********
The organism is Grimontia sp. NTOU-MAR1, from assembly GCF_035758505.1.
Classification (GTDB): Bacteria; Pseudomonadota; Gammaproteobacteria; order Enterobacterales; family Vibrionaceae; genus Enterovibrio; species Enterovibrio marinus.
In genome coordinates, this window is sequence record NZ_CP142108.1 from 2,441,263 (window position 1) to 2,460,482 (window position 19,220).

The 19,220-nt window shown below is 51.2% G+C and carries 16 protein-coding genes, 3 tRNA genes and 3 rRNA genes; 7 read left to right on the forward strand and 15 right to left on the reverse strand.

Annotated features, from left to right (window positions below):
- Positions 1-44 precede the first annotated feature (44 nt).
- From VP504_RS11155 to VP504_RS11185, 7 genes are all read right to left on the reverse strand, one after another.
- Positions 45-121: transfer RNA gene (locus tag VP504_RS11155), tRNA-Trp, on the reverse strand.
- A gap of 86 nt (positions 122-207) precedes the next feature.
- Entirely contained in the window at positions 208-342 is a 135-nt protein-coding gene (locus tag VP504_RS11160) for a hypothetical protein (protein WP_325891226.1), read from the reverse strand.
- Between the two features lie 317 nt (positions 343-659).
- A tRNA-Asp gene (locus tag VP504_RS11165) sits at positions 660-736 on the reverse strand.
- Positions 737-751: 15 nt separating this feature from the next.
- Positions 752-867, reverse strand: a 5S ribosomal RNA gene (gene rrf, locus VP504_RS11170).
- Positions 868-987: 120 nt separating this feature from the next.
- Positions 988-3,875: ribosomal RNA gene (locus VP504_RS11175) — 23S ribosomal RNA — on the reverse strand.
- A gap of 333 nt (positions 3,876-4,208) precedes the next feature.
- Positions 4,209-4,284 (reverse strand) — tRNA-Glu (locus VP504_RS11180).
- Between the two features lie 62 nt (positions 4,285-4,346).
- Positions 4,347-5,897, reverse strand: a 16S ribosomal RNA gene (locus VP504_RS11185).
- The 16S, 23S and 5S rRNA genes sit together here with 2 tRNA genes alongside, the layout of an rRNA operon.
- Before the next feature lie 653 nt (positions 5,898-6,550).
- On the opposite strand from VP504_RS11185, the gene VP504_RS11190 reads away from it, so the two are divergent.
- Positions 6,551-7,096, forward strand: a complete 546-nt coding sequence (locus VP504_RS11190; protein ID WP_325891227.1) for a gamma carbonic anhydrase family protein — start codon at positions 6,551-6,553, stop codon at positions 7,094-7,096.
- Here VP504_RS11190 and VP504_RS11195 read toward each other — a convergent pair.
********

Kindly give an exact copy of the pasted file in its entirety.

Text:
The organism is Grimontia sp. NTOU-MAR1, from assembly GCF_035758505.1.
Classification (GTDB): Bacteria; Pseudomonadota; Gammaproteobacteria; order Enterobacterales; family Vibrionaceae; genus Enterovibrio; species Enterovibrio marinus.
In genome coordinates, this window is sequence record NZ_CP142108.1 from 2,441,263 (window position 1) to 2,460,482 (window position 19,220).

The 19,220-nt window shown below is 51.2% G+C and carries 16 protein-coding genes, 3 tRNA genes and 3 rRNA genes; 7 read left to right on the forward strand and 15 right to left on the reverse strand.

Annotated features, from left to right (window positions below):
- Positions 1-44 precede the first annotated feature (44 nt).
- From VP504_RS11155 to VP504_RS11185, 7 genes are all read right to left on the reverse strand, one after another.
- Positions 45-121: transfer RNA gene (locus tag VP504_RS11155), tRNA-Trp, on the reverse strand.
- A gap of 86 nt (positions 122-207) precedes the next feature.
- Entirely contained in the window at positions 208-342 is a 135-nt protein-coding gene (locus tag VP504_RS11160) for a hypothetical protein (protein WP_325891226.1), read from the reverse strand.
- Between the two features lie 317 nt (positions 343-659).
- A tRNA-Asp gene (locus tag VP504_RS11165) sits at positions 660-736 on the reverse strand.
- Positions 737-751: 15 nt separating this feature from the next.
- Positions 752-867, reverse strand: a 5S ribosomal RNA gene (gene rrf, locus VP504_RS11170).
- Positions 868-987: 120 nt separating this feature from the next.
- Positions 988-3,875: ribosomal RNA gene (locus VP504_RS11175) — 23S ribosomal RNA — on the reverse strand.
- A gap of 333 nt (positions 3,876-4,208) precedes the next feature.
- Positions 4,209-4,284 (reverse strand) — tRNA-Glu (locus VP504_RS11180).
- Between the two features lie 62 nt (positions 4,285-4,346).
- Positions 4,347-5,897, reverse strand: a 16S ribosomal RNA gene (locus VP504_RS11185).
- The 16S, 23S and 5S rRNA genes sit together here with 2 tRNA genes alongside, the layout of an rRNA operon.
- Before the next feature lie 653 nt (positions 5,898-6,550).
- On the opposite strand from VP504_RS11185, the gene VP504_RS11190 reads away from it, so the two are divergent.
- Positions 6,551-7,096, forward strand: a complete 546-nt coding sequence (locus VP504_RS11190; protein ID WP_325891227.1) for a gamma carbonic anhydrase family protein — start codon at positions 6,551-6,553, stop codon at positions 7,094-7,096.
- Here VP504_RS11190 and VP504_RS11195 read toward each other — a convergent pair.